Studies in support of hypothesis

Study performed in Institute of Applied Health Sciences at University of Aberdeen in United Kingdom supports this statement that taking contraceptive pills can lower the risks of ovarian cancer. This study undertook almost 1.9 million females of age between 15-49 years. The participants were grouped in new user, recent user and former users. The data analysis concluded that women who never used contraceptive pills before were at high risks of developing ovarian cancer. 

Further studies and Meta analysis reveal that using contraceptive pills for at least 5 years can reduce the ovarian cancer risks as much as 40%. One important factor is duration of taking contraceptive pills. Clearly, the consecutive and long-term use of contraceptive pills is much effective to lower the cancer risks. The exact mechanism of how contraceptive pills lower the cancer risks is still a point of research. However, medical experts suggest that either the blocking of ovulation is the key to low risks of ovarian cancer. Another possibility is that these contraceptive pills inhibit cellular proliferation in fallopian tube which occurs with each reproductive cycle. The rapid proliferation of cells in ovaries is associated with increase risks of cancerous cells development due to mutations. These hypotheses are still under study. However, many studies do support the statement the contraceptives lower the risks of ovarian cancer.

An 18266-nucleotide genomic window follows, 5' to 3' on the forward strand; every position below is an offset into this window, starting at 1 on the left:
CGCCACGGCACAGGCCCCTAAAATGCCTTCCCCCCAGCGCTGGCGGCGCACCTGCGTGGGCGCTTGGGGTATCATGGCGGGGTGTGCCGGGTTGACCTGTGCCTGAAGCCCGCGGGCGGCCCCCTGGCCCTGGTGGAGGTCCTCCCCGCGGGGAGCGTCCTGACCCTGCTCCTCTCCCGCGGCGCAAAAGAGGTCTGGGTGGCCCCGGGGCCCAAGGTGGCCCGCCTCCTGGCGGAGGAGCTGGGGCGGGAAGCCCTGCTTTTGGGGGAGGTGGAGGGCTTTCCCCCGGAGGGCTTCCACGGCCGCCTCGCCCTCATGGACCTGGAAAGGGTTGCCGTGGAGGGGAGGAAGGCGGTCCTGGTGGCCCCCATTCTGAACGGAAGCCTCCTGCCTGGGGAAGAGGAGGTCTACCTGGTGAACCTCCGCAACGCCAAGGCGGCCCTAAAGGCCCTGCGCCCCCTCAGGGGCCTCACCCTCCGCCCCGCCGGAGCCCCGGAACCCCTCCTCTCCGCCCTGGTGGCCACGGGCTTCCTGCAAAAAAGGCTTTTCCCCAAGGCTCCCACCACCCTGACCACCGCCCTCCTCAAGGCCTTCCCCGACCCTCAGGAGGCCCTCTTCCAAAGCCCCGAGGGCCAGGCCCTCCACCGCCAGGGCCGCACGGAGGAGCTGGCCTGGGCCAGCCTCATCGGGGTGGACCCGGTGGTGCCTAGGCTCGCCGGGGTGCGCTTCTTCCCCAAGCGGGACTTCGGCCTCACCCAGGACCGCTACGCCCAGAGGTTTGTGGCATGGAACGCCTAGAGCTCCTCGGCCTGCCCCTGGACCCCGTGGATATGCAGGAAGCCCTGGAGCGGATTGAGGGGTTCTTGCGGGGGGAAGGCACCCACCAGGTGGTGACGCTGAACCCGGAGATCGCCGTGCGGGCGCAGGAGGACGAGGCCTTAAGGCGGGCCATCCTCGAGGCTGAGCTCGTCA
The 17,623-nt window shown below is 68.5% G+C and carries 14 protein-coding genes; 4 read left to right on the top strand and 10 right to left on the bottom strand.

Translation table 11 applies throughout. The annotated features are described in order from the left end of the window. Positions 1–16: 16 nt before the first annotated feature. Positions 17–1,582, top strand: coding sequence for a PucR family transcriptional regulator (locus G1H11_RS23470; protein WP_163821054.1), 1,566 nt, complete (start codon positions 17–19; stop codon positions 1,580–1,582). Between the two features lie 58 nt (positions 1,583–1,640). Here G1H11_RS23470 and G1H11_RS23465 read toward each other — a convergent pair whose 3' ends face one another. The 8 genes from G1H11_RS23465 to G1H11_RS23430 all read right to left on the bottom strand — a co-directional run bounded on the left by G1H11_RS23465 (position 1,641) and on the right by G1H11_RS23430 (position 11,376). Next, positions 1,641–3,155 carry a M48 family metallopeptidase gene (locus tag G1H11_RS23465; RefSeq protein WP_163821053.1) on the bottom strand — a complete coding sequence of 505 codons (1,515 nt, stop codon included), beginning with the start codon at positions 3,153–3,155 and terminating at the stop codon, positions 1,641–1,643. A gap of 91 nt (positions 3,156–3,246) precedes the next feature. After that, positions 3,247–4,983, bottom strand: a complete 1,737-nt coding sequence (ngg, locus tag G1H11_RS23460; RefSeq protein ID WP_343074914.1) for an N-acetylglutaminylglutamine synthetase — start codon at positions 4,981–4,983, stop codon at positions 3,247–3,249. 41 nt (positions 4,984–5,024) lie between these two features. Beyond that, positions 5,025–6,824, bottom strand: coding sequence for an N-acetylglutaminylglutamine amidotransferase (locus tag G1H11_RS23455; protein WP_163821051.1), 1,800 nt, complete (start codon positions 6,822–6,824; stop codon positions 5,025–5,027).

Another point of consideration is whether these pills are effective in reducing cancer risks in those with familial BRCA gene mutation. BRCA gene is mainly associated with breast cancer and also the ovarian and prostate cancer in females. Those with inherited BRCA gene mutation at even at more risks of developing breast and ovarian cancer at early age. 

A study published in International Journal of Cancer, covers the effectiveness of contraceptives in females with BRCA 1 and BRCA 2 genes mutation. One of the studies performed at women’s college research institute Canada evaluated the BRCA-gene associated ovarian cancer. The researchers reported that hormonal contraceptives can reduce ovarian cancer risks up to 40% in females with BRCA 1 mutation. They also concluded that females with BRCA 1 mutation should start taking contraceptives at age 25 and it must be used for 4-5 years. On the other hand, females with BRCA 2 mutations are advised to take contraceptives for 3 years consecutive.